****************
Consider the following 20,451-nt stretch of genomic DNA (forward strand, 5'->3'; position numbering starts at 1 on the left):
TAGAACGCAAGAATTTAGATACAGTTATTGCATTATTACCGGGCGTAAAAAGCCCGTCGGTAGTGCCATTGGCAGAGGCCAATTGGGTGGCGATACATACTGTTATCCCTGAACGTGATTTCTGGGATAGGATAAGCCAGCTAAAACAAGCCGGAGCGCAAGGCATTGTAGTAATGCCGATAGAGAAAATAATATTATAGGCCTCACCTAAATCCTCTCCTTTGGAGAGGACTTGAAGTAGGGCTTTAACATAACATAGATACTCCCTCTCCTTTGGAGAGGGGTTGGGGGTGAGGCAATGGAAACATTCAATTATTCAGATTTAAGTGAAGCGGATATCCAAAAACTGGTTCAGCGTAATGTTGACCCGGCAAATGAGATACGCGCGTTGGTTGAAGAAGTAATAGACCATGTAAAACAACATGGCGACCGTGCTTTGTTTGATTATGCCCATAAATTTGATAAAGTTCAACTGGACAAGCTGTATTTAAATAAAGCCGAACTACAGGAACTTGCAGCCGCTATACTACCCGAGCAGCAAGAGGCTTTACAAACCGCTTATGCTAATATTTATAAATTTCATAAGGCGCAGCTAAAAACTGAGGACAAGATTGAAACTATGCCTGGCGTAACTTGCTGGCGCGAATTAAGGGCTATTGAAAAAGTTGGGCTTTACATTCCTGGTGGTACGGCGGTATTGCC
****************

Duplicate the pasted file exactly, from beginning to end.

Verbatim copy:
Consider the following 20,451-nt stretch of genomic DNA (forward strand, 5'->3'; position numbering starts at 1 on the left):
TAGAACGCAAGAATTTAGATACAGTTATTGCATTATTACCGGGCGTAAAAAGCCCGTCGGTAGTGCCATTGGCAGAGGCCAATTGGGTGGCGATACATACTGTTATCCCTGAACGTGATTTCTGGGATAGGATAAGCCAGCTAAAACAAGCCGGAGCGCAAGGCATTGTAGTAATGCCGATAGAGAAAATAATATTATAGGCCTCACCTAAATCCTCTCCTTTGGAGAGGACTTGAAGTAGGGCTTTAACATAACATAGATACTCCCTCTCCTTTGGAGAGGGGTTGGGGGTGAGGCAATGGAAACATTCAATTATTCAGATTTAAGTGAAGCGGATATCCAAAAACTGGTTCAGCGTAATGTTGACCCGGCAAATGAGATACGCGCGTTGGTTGAAGAAGTAATAGACCATGTAAAACAACATGGCGACCGTGCTTTGTTTGATTATGCCCATAAATTTGATAAAGTTCAACTGGACAAGCTGTATTTAAATAAAGCCGAACTACAGGAACTTGCAGCCGCTATACTACCCGAGCAGCAAGAGGCTTTACAAACCGCTTATGCTAATATTTATAAATTTCATAAGGCGCAGCTAAAAACTGAGGACAAGATTGAAACTATGCCTGGCGTAACTTGCTGGCGCGAATTAAGGGCTATTGAAAAAGTTGGGCTTTACATTCCTGGTGGTACGGCGGTATTGCC